Second there should be absolutely NO grant made to *admins* to police copyvio content issues. None. Zero. Admins have no position from which to make a call that is any different from an established editor or reviewer. The creeping rights of admins are just ridiculous. Admins have dozens of "rights" that established editors do not, over content, and they shouldn't.
It's an old drum that I keep beating. Admins keep granting each other more rights, and soon all that we will have in-project will be admins. No editors at all.
All content issue rights, should be removed from admins. That's my position. All of them. Every content issue right period.
Thu, 25 Nov 2010 21:51:41
Aaaand there the problem. There is no effective way of drawing a line for established editors so where you want to be able to prevent non established editors from doing something your only real option you have is to draw the line at adminship.
Thu, 25 Nov 2010 22:15:57
We have Geni, many ways to determine if someone is an established editor. We have flags already to mark people as established editors in addition to that.
Thu, 25 Nov 2010 23:30:54
On 25 November 2010 22:15, WJhonson [...] wrote:
> We have Geni, many ways to determine if someone is an established editor.
Name one that doesn't boil down to editcountitis
> We have flags already to mark people as established editors in addition to that.
I for one have no wish to turn requests for rollback in a mini RFA more than has already happened.
Fri, 26 Nov 2010 01:35:39
The police always think they are doing a fine job and don't need any accountability. All democracies have checks and balances. Those who do not, are police states. Our single hierarchical structure is just such a system with no checks and balances.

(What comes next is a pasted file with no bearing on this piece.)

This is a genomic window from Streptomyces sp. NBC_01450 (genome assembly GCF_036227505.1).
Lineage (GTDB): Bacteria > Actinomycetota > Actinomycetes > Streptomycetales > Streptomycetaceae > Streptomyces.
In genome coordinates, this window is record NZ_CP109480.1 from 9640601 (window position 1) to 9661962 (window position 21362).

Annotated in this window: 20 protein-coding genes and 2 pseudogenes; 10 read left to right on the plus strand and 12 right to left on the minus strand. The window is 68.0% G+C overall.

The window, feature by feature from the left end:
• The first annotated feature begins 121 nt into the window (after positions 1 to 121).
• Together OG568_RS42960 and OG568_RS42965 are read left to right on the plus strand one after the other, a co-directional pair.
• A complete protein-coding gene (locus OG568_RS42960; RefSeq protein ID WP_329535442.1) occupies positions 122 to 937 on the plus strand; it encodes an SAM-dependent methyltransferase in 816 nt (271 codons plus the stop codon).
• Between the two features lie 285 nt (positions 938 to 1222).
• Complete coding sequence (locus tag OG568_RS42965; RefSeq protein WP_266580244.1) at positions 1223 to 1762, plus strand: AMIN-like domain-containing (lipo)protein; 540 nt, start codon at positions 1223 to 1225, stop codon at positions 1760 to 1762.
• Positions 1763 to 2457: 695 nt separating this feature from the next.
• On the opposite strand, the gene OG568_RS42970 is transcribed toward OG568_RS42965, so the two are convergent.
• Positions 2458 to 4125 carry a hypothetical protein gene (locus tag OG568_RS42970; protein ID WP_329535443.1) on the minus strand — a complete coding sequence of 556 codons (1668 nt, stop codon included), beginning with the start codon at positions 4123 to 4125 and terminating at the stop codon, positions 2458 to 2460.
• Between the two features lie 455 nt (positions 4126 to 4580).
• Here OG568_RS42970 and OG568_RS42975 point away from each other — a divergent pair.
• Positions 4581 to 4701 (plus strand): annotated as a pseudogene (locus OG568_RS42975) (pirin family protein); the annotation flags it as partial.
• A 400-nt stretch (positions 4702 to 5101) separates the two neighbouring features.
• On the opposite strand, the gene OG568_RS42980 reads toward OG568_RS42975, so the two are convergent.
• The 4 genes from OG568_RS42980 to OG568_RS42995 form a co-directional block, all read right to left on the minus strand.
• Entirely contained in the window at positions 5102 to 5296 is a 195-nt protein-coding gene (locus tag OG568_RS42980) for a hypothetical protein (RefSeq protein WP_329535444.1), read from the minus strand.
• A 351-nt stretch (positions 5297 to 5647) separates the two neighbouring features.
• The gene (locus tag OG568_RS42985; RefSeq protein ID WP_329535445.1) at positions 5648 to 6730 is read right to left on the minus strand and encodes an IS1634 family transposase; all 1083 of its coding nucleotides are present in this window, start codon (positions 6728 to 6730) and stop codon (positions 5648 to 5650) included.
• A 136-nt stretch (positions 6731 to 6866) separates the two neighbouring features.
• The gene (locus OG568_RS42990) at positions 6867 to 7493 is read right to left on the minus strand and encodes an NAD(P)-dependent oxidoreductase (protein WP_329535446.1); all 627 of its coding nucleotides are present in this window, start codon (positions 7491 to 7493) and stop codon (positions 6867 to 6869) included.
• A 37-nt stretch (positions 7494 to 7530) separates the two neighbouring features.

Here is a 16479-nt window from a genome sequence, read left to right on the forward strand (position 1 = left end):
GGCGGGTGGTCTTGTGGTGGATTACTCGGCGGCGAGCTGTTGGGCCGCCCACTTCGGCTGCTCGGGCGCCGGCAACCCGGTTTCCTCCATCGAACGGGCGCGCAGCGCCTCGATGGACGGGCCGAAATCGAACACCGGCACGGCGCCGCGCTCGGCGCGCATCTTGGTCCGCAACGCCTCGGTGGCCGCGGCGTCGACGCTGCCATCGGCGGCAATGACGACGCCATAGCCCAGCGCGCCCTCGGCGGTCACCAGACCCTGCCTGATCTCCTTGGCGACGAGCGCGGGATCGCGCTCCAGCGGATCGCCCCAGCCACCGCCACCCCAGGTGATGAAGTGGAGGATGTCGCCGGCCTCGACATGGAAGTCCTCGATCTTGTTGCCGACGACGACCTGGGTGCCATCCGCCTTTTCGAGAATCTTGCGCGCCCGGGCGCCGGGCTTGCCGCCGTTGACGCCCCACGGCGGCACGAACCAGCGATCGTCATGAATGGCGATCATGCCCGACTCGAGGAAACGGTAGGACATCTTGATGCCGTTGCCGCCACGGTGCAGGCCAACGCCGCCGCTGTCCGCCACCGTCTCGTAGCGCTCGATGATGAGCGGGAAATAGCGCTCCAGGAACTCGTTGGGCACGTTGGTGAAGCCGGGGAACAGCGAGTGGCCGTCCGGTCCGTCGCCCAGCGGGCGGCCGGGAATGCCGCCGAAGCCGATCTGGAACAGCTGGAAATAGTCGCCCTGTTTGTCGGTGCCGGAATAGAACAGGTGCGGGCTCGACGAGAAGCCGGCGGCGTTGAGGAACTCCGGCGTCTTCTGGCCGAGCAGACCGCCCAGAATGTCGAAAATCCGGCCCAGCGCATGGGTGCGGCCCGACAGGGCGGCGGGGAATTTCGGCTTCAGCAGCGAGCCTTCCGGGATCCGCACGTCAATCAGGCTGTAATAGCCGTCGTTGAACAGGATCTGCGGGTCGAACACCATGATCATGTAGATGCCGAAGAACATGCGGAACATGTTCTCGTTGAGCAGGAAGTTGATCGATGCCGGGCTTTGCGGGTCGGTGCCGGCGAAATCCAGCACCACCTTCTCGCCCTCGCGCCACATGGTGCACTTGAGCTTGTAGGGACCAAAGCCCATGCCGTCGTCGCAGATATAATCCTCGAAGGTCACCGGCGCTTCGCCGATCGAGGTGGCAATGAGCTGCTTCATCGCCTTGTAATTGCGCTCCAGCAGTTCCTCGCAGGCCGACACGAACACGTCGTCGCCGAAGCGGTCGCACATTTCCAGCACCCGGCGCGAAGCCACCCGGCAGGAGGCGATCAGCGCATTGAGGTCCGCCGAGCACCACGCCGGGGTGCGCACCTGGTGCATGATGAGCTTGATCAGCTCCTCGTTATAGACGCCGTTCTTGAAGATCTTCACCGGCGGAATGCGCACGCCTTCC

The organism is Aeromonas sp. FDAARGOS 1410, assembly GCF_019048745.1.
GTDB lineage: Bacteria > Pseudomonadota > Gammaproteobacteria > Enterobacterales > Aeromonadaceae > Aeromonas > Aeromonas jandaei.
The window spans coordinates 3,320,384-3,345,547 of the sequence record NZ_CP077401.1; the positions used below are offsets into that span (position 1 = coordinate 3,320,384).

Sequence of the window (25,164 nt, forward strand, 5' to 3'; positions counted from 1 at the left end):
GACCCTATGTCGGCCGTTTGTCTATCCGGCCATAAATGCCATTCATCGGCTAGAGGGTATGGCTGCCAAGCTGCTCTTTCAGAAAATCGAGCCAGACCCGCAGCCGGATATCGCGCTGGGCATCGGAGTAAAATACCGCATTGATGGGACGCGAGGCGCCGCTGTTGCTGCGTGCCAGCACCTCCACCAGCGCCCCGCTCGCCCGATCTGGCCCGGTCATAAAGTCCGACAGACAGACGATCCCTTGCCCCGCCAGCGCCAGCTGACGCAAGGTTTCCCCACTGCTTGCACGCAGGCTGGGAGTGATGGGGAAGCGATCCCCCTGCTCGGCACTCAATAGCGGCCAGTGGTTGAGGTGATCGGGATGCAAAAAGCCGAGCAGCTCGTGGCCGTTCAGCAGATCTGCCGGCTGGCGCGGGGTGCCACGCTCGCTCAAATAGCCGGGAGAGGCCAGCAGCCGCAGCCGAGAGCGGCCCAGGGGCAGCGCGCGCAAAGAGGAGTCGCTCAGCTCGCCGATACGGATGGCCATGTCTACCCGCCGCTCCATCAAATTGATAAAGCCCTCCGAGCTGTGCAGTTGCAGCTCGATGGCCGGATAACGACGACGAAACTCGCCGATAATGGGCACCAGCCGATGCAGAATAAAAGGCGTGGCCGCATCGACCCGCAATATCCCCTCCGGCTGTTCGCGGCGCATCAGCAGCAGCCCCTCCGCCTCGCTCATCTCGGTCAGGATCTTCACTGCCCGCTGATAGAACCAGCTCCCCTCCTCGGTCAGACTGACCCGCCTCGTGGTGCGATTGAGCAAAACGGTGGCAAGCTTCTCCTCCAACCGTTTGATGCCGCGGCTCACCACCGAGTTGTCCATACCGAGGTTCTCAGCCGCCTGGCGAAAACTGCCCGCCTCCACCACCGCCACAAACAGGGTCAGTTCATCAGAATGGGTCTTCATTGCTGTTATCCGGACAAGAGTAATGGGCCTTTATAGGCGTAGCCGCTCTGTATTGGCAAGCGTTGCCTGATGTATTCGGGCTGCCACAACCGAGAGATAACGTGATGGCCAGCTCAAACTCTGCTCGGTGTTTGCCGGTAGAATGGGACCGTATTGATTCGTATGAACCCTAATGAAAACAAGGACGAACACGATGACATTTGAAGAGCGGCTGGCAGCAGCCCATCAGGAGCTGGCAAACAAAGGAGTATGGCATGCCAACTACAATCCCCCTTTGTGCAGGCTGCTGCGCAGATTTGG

The point of having three parts to the US Government is to ensure that if you are harassed by the police you can turn to your legislator, if you are attacked by your legislator, you can turn to a judge. Wikipedia has a single structure. If you are harassed by an admin, you have no recource except to another admin. The police policing the police. I see no justice in that system. Plenty of abuse. If you're not an admin, you have no power whatsoever over a single admin deciding to silence you. And other police simply back them up.
That Geni, is the entire nature of the police state. And why a police state is not a system of government under which enlightened people wish to operate. It only takes one run-in of this sort to send the promising editor away. Suggesting this is an appropriate system to retain only shows the sort of disconnect Admins have with Editors.
You assume that any editor who wants to protect themselves from this sort of abuse should become an admin. Tantamount to any citizen wishing to protect themselves from the Police should become a policeman. I find that sort of attitude to be.... alarming.
Virgilio A. P. Machado <firstname.lastname@example.org>
Fri, 26 Nov 2010 02:08:54
Dear Mr. Will Johnson,
Three hurrays for the separations of powers, checks and balances and full accountability to oneself, others and the foundations of a civilized community.
You got my attention and my empathy.
Virgilio A. P. Machado
Fri, 26 Nov 2010 03:08:47
Very, very well said, Will [Johnson]. But that's exactly the way it is. That's the way it is when people who construct and manage an environment like this don't know the first thing about working constructively with other people. And that's the way it will be until it can't afford to be that way anymore.
Fri, 26 Nov 2010 03:33:53
On Thu, Nov 25, 2010 at 9:08 PM, Virgilio A. P. Machado <vam at fct.unl.pt> wrote:
> Dear Mr. Will Johnson,
> Three hurrays for the separations of powers, checks and balances and full accountability to oneself, others and the foundations of a civilized community.